Underground is hotter than ever! Slow Pain... Razakel... Komatose... Claas... Killa C... Lunacy 3:33... KidCrusher... Mars... and many more!
— Violent J & 2 Dope (@icp) December 5, 2011
Sitting upstairs in what once was the projector room of the Roxy Theatre, Troll is in front of two desks piled with paperwork. With his feet up, relaxing and laughing on a phone call, Troll, born Travis Ragan, just finished booking a tour with Manchild of Swollen Members and Twiztid, a Juggalo heavyweight on one genre-blending bill. "Madchild is like hip-hop all the way," says Troll, who, in addition to being the Roxy's booking agent, heads up Strong Survive promotions and is the head MC of Slo Pain. "And Twiztid is one of the biggest Juggalo acts in the world."
See also: Juggalos band together at Primos
This is just business as usual for Troll, who's continually bucked trends over the years as he's built up one of the most loyal followings in Colorado with his music. Troll and his business partner Scum (aka Ivan Ovchinnikov of Lyrikal Snuff Productions) have become two of biggest horrorcore acts. Troll and Scum's fan base steadily kept getting bigger and bigger over the years until eventually it became evident that they need to find a venue of their own to call home.
Propelled by one of the most devoted sub-culture followings in the state, Slo Pain and LSP run the Roxy Theatre. Standing in the middle of the place during one of their gigs is like being at a show where everyone knows the words but you. When every voice in the building shouts "Slo Pain" in intimidating unison, it can be daunting. But it's also represents what's become a thriving underground scene.
"We literally started running the Roxy," he says, "because we needed to make a place that the underground could throw shows. Venues were charging up premium price or giving us the shittiest dates, and we would still make it work."
There's a reason for that. "Scum has over 100 thousand dollars in merchandise, CDs, tee-shirts, lanyards," Troll points out. "The only two horrorcore groups in the country that have more sales are Twizted and Anybody Killa."
Scum is so big, in fact, not only does he employ over twenty people and book his own national tours, but his label houses artists even bigger than him, including Insane Poetry, who put his first album out in 1988, and Esham's Natas group-mate Mastamind, whose music is distributed through LSP, as well.
Esham, the horrorcore favorite, has also been booking shows with Strong Survive Promotions, and through Troll, specifically, since 2008 for anything Colorado related. "He's a personal friend," says Troll. "We literally have drove to Wyoming camping and hanging out for a week at a time when he is in Colorado."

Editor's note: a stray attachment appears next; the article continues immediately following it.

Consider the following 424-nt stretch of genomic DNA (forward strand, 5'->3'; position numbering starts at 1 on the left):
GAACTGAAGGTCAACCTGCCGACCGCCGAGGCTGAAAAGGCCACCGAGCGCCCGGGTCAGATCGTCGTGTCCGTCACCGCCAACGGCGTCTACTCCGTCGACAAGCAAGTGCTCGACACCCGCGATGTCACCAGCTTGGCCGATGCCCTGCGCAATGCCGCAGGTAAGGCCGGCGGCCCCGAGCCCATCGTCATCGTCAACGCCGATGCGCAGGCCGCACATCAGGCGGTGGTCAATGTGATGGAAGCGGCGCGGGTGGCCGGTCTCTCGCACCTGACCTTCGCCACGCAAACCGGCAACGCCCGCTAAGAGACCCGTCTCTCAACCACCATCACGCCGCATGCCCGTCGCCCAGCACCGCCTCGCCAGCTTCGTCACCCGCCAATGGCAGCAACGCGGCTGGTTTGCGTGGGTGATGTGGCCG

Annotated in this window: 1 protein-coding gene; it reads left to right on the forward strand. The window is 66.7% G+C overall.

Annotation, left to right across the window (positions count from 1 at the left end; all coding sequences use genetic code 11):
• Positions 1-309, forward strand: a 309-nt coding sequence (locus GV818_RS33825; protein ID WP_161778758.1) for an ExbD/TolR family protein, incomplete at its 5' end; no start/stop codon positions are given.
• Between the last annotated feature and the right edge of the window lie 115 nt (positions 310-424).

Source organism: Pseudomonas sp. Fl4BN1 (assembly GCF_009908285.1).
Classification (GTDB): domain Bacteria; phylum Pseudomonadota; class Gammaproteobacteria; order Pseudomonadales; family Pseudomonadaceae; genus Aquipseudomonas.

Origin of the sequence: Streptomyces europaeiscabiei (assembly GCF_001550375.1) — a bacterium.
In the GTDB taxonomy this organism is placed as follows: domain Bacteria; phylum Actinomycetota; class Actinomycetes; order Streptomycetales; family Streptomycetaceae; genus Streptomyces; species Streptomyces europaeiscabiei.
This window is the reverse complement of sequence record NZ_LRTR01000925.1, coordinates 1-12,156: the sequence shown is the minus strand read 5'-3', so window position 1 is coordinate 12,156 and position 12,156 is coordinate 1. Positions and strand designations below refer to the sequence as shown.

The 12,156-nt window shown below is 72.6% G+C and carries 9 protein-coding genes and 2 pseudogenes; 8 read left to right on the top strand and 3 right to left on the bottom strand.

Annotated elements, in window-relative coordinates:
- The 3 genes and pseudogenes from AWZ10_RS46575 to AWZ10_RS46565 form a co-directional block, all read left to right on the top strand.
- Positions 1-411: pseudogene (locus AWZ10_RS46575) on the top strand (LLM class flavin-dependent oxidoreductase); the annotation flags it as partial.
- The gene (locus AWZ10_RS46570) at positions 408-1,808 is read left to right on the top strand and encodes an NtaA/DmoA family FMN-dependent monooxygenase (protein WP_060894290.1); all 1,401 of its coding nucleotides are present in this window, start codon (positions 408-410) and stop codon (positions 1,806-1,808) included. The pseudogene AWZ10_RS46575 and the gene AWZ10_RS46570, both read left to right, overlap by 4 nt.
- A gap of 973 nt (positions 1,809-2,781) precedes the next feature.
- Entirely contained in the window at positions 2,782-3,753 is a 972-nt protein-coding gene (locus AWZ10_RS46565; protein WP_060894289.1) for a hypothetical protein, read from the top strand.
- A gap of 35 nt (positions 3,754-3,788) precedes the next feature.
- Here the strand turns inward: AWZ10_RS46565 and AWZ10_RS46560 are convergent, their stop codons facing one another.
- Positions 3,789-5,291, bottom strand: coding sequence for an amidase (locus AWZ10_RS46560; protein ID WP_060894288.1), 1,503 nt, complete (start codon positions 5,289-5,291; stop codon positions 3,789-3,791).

Keep reading for more on Troll and Scum and the thriving Denver scene
Running the Roxy has clearly paid off for the guys, as it's also allowed them to make other pivotal connections with some high profile people, folks like Travis O'Guin from Strange Music. Although the working relationship with him started over what could've been disastrous.
"I booked an MGK after party through a third party, and within an hour, Travis called me telling me Strange doesn't do after parties," Troll remembers. "He actually got our deposit back, so we didn't get screwed, and through that, I was able to build a business relationship with him."
Since then, Slo Pain has hosted the likes of Krizz Kaliko, Irv Da Phenom, Kutt Calhoun, Prozak and Brotha Lynch from the label, and it will also be a special guest at Tech N9ne's show next Saturday, September 14, at the Fillmore Auditorium. Slo Pain has opened for Tech multiple times in the last few years, impressive considering Strange Music is in complete control of all their shows.
"ICP tweeted us last year," says Troll. "And Prozak, one of the biggest guys on Strange Music, sent a special thanks out to both Scum and I in his CD credits."
At the Roxy, though, despite how it might seem, it's not all horrorcore, all the time. Troll books a diverse array of acts, from rock groups like Hed PE and Great White to country artists like Matt Stillwell and Lucas Hoge, and Troll and Scum have a shared mission of bringing the different genres of Denver together, regardless of any Juggalo stereotypes attached to their particular scene. Those stereotypes, it seems, are just that, particularly when you're talking about Troll's music, or trying to slap a label on all the fans in the scene. "I don't rap about painting my face, fantasy murder and try to appeal to the same type of music as ICP," Troll clarifies. "I'm underground, and I just make real music.
"There are just a couple young bad apples, and people wanna label the whole tree," he allows of the scene, but adds, "I have seen Juggalos pick up drunk people on the street in front of the venue and get them water, call them cabs and all that. It's just like any scene: There are always a few that ruin it for the bunch."
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